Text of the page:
US dairy head calls for balance

April 14, 2010

Jerry Kozak, head of the USA’s Milk Producers’ Federation is calling for a move away from the dairy product price support programme (DPPSP).

. . . is the dairy product price support program the best use of federal resources to establish a safety net to help farmers cope with periods of low prices? Is it effective? I believe, the answer today on both counts, is no.

He says the DPPSP reduces total demand for US dairy products, dampens the ability to export and encourages foreign imports; acts as a disincentive to product innovation; supports dairy farmers elsewhere at the expense of US dairy farmers; it isn’t effectively managed to fulfil its objectives and the price levels it seeks to achieve aren’t relevant to farmers in 2010.

For all of these reasons, what NMPF is now focused upon is a transitional process that shifts the resources previously invested in the dairy product price support program, to the income protection program that I have discussed previously.

In summary, discontinuing the DPPSP would eventually result in higher milk prices for U.S. dairy farmers. By focusing on indemnifying against poor margins, rather than on a milk price target that is clearly inadequate, we can create a more relevant safety net that allows for quicker price adjustments, reduced imports and greater exports. As a result of our DPPSP, the U.S. has become the world’s balancing plant. As time marches on, so, too, must our approach to helping farmers.

He’s not suggesting an end to subsidies but it is an acceptance that the current subsidies don’t work which has been welcomed by Fonterra and Federated Farmers.

There is still a long way to go, however.

My geographically challenged post yesterday on US trade protection reminded Off Setting Behaviour of  a Washington Post story on how the dairy industry crushed  Hein Hettinga, an innovator who bested the price-control system.

It’s four year’s old and long – five pages – but an instructive, if depressing read, on the dangers of protection.


December 6 in history

December 6, 2009

On December 6:

1534 The city of Quito in Ecuador was founded by Spanish settlers led by Sebastián de Belalcázar.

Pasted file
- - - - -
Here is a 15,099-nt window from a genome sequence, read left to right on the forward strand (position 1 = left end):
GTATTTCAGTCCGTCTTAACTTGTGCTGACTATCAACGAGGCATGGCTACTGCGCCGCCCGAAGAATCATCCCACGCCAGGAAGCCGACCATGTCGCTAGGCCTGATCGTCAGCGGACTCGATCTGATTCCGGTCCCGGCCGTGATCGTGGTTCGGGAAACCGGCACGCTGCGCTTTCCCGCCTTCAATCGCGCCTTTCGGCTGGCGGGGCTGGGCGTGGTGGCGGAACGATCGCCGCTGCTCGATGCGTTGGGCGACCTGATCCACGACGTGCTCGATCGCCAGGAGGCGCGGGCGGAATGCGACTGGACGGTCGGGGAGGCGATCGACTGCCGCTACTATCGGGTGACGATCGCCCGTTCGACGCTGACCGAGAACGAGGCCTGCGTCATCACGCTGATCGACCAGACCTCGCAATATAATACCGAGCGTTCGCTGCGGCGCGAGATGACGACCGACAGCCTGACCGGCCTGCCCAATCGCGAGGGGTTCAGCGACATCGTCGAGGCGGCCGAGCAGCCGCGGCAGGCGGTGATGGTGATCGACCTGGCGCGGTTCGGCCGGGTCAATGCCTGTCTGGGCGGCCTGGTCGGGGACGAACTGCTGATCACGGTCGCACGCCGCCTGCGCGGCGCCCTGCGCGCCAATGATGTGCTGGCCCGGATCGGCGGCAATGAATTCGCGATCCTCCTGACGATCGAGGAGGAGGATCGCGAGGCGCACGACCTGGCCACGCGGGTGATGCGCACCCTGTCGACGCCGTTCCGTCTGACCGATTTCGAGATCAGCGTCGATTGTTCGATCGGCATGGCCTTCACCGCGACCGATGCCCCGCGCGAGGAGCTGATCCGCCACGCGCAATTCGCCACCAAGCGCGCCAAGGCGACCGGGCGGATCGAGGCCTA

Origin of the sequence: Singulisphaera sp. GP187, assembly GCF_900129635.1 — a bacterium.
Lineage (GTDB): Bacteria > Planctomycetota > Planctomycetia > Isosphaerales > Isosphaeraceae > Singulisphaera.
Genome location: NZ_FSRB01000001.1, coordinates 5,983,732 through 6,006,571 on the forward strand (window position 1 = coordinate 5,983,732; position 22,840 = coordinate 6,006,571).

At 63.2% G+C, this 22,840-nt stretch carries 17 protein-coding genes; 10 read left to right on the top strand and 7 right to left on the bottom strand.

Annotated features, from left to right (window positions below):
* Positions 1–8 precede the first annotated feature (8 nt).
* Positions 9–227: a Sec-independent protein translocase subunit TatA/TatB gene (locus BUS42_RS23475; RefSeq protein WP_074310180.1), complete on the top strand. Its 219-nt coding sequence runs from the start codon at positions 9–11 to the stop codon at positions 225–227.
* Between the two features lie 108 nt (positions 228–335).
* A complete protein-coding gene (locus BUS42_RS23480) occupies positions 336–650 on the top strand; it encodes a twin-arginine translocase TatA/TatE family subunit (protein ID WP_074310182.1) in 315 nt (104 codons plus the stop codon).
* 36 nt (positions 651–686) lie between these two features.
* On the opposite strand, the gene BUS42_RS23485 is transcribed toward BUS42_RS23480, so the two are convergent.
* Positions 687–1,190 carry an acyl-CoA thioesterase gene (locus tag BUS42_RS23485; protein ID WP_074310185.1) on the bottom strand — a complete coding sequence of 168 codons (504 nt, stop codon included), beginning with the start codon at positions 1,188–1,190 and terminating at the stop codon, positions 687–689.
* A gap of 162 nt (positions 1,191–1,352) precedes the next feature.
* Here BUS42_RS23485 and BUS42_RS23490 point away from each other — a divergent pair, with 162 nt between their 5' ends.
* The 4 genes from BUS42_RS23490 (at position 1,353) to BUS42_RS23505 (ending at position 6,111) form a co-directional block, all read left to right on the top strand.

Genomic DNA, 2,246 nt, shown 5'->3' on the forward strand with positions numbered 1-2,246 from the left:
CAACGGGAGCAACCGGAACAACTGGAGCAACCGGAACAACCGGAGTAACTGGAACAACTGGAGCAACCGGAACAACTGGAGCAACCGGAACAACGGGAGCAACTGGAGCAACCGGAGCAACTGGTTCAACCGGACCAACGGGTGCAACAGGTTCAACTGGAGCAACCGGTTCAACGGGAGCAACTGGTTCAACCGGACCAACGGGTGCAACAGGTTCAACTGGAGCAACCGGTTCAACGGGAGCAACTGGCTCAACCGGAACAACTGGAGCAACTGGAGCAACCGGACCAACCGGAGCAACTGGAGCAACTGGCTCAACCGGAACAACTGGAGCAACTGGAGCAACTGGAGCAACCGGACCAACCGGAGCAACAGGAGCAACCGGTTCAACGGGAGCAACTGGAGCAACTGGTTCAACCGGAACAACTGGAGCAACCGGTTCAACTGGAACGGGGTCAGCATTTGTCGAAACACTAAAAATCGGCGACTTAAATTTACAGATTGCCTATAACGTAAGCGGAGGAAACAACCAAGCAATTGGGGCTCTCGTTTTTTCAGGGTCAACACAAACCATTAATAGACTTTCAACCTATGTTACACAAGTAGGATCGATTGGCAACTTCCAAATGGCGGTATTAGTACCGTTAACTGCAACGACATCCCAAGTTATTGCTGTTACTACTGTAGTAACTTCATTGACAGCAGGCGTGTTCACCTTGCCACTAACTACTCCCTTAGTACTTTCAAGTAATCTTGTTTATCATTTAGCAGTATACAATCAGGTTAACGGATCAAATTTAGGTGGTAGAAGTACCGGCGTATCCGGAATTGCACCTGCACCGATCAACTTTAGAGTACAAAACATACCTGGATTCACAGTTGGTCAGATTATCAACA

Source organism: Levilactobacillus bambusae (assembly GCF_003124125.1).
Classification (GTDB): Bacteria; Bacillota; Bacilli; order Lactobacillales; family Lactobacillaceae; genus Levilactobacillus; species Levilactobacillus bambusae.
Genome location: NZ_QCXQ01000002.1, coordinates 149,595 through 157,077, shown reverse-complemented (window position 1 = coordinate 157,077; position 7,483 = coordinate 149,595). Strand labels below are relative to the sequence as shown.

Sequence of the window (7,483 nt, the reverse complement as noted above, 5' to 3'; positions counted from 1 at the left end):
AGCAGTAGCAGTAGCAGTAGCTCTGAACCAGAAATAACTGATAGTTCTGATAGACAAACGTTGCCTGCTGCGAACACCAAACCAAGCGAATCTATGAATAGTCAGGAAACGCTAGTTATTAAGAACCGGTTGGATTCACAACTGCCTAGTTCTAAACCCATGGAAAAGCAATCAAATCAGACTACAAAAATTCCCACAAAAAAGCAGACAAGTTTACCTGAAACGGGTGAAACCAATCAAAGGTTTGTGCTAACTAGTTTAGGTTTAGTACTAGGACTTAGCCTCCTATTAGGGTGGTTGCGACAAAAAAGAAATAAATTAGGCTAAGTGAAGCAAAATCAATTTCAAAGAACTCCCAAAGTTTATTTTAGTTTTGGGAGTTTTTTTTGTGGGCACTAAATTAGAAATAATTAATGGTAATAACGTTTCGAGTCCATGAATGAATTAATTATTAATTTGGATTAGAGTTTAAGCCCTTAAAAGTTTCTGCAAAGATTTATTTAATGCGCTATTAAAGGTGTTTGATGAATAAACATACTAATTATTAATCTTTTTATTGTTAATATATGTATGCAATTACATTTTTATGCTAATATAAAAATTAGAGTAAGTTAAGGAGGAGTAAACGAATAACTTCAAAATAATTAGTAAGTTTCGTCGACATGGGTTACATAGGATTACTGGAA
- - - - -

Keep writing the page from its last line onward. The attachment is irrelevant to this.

1648 Colonel Pride of the New Model Army purged the Long Parliament of MPs sympathetic to King Charles I of England, in order for the King’s trial to go ahead; came to be known as “Pride’s Purge“.

Colonel Thomas Pride refusing admission to the Presbyterian members of the Long Parliament.
Colonel Pride refusing admission to the Presbyterian members of the Long Parliament. (Engraving, c. 1652)

1768 The first edition of the Encyclopædia Britannica was published.

Encyclopædia Britannica logo.jpg  

1849 American abolitionist Harriet Tubman escaped from slavery.

1877  The first edition of the Washington Post was published.

WP01092008.jpg

1884 The Washington Monument in Washington D.C. was completed.

1897  London became the world’s first city to host licenced taxicabs.

1900  Agnes Moorehead, American actress, was born.

 

As Endora in Bewitched (1965)

1917 Finland declared independence from Russia.

1917  Halifax Explosion: In Canada, a munitions explosion killed more than 1900 people and destroys part of the City of Halifax, Nova Scotia.

1921 The Anglo-Irish Treaty was signed in London by British and Irish representatives.

1922 The Irish Free State came into existence

Flag Coat of arms

1933 U.S. federal judge John M. Woolsey ruled that the James Joyce‘s novel Ulysses was not obscene.

UlyssesCover.jpg

1935 New Zealand’s first Labour government took office with Michael Josepph Savage as Prime Minister.

1947 The Everglades National Park in Florida was dedicated.

1989 The École Polytechnique Massacre (or Montreal Massacre): an anti-feminist gunman murders 14 young women at the École Polytechnique in Montreal.

commemorative plaque in polished stone, deeply engraved with in circle with 14 small silver disks distributed around the circle. Inside, and under the university's logo and the legend "In Memoriam" are the names of the 14 victims and the date of the massacre 

1998 Hugo Chávez Frías, Venezuelan military officer and politician, was elected President of Venezuela.

Sourced from NZ History Online & Wikipedia.


Colour your map

November 5, 2008

The Washington Post has been running a competition to pick the president.

It’s too late to enter the contest but you can still create a map with your predictions, or to record results.

Hat Tip: Larvatusprodeo.


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